-4'x8' sheet of 1/2" MDF board (Home Depot)
-4'x8' sheet of 1" housing insulation (Home Depot)
-Polyfil low-loft quilt batting - 2 twin size packages (Jo-Ann Fabrics)
-Liquid Nails construction adhesive (Home Depot)
-Nail head trim (Jo-Ann Fabrics)
So here is a premise of what to expect. I wanted to use nailheads as trim around the border of the headboard. The comforter on the bed had a pinstrip that I wanted to emulate. The idea behind the shape was to mimick the shape of the dresser-top mirror in the room. I took measurements of the mirror beforehand and using some mad mathematical skills I was able to keep the proportions appropriate for the headboard.
Drawing the shape on the MDF is pretty self explanatory using a straight edge and a tape measure. The trick is the second layer. Allow me to show you....
I chose foam housing insulation because it is cheap and lightweight. A lot of tutorials I found said to use high density foam padding from the craft store. Even on a good day, Jo-Ann's sells it for around $20-$30 a yard. That. Is. Ridiculous. I needed something in the center to provide thickness but that wouldn't make it too heavy to hang on the wall. Housing insulation.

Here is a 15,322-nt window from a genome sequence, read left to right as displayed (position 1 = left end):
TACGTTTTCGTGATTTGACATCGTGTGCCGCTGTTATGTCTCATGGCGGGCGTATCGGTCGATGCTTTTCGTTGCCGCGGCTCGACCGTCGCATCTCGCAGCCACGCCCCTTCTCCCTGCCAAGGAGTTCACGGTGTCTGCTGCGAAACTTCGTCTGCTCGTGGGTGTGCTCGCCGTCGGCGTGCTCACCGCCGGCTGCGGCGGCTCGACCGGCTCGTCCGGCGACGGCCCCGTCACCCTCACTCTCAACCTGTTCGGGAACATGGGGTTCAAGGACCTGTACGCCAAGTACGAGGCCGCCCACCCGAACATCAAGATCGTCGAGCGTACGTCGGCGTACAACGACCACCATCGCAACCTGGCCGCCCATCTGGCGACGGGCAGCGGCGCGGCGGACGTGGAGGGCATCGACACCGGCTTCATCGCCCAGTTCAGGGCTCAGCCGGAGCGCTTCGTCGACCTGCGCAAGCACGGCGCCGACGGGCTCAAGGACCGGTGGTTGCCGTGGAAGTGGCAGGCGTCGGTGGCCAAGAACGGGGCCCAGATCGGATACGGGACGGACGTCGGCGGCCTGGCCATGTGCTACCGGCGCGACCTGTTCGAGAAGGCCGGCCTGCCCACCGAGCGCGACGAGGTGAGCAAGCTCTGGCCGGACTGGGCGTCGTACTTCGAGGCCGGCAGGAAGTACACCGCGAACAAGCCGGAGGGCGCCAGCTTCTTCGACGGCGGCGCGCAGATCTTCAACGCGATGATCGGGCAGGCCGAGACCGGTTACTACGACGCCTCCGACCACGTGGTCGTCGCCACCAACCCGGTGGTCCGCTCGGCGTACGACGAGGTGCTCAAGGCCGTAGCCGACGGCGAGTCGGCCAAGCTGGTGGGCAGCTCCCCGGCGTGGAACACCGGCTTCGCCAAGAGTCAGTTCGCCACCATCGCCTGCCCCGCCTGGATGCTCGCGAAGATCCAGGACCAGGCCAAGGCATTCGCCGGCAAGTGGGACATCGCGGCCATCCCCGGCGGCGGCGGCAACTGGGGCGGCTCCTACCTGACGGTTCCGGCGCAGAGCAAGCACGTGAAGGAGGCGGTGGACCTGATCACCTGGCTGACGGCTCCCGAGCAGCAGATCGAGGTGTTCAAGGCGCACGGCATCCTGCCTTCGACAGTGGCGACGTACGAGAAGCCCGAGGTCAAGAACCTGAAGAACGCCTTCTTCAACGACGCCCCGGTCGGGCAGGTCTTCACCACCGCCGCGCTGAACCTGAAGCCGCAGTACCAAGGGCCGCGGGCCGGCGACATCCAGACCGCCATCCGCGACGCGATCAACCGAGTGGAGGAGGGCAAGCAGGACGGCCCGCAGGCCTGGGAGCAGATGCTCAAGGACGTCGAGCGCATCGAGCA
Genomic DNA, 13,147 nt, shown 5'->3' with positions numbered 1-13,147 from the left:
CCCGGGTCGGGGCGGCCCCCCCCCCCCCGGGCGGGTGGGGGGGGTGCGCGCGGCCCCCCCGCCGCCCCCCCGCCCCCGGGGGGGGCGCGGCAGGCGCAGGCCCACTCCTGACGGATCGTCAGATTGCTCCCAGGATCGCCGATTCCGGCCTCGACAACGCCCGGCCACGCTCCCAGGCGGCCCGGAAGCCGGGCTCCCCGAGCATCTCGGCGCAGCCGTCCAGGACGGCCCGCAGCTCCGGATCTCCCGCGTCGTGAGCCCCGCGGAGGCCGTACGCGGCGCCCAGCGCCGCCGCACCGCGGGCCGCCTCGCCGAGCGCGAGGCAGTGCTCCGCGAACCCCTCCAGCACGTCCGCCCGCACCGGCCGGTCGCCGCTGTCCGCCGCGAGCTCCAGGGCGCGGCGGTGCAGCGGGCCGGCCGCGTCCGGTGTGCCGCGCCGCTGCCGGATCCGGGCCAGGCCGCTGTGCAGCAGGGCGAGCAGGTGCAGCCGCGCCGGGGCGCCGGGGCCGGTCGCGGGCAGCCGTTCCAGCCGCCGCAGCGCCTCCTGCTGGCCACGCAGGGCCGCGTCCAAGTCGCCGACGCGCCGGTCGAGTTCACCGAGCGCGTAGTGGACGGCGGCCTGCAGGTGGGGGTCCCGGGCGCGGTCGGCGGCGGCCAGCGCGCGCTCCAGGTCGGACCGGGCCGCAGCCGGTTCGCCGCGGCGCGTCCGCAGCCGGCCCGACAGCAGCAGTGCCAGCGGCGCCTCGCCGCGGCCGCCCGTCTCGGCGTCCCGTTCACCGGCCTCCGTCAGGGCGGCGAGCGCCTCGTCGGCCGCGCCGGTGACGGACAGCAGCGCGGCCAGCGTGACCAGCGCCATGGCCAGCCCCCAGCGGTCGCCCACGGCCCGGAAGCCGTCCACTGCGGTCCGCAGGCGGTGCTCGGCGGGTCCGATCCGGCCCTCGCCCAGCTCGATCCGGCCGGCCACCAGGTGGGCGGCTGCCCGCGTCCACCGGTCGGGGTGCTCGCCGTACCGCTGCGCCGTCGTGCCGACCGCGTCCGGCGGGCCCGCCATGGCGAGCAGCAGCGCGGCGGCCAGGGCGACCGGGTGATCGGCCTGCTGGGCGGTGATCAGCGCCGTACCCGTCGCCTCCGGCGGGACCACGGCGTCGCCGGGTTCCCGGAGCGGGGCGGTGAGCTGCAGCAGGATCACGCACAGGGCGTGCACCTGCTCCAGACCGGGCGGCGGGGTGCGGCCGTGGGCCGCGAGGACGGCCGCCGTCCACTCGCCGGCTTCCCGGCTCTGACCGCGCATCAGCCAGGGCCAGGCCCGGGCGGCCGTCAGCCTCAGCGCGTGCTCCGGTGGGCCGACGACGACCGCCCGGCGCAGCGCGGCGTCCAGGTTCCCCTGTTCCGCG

So I cut the insulation with a utility knife to fit inside the hollow area. Using Liquid Nails construction adhesive, I attached it to the MDF.
Last and final step is the nailhead trim. It comes on a roll with coordinating nail heads that get put in every five nails. No, you don't have to attach each nail individually. Whoever thought up this stuff was a genius.
|This fabric is what I used for my own headboard - stay tuned for that one!|
All that's left is hanging it. Other websites mentioned adding legs to the overall headboard and attach those to the bed frame. That sounded like a lot of extra and unnecessary work. I decided instead to hang it on the wall, just like a picture frame. I used to work at a custom frame shop, so I had all the materials on hand. But any hardware store will sell a picture framing kit. I used two D-ring hangers, one on each side 10" down from the top. Proper picture hooks are designed to hold anywhere from 50 to 100 pounds each, so weight wasn't an issue. Other than that brief info, you are on your own as far as hanging goes.
Side note: Notice the stencil on the wall? I helped my client come up with this idea. She purchased the stencil online and I suggested she have her painter paint the wall in satin finish and the stencil in high gloss (both of the same paint color). It turned out awesome! Perfectly subtle for the decor in the room, but it really pops when the light hits it.
And that's all folks. I hope this helps anyone out there looking to create your own headboard. It wasn't complicated and only required a little ingenuity with the house insulation and picture hanging hardware. Good luck :)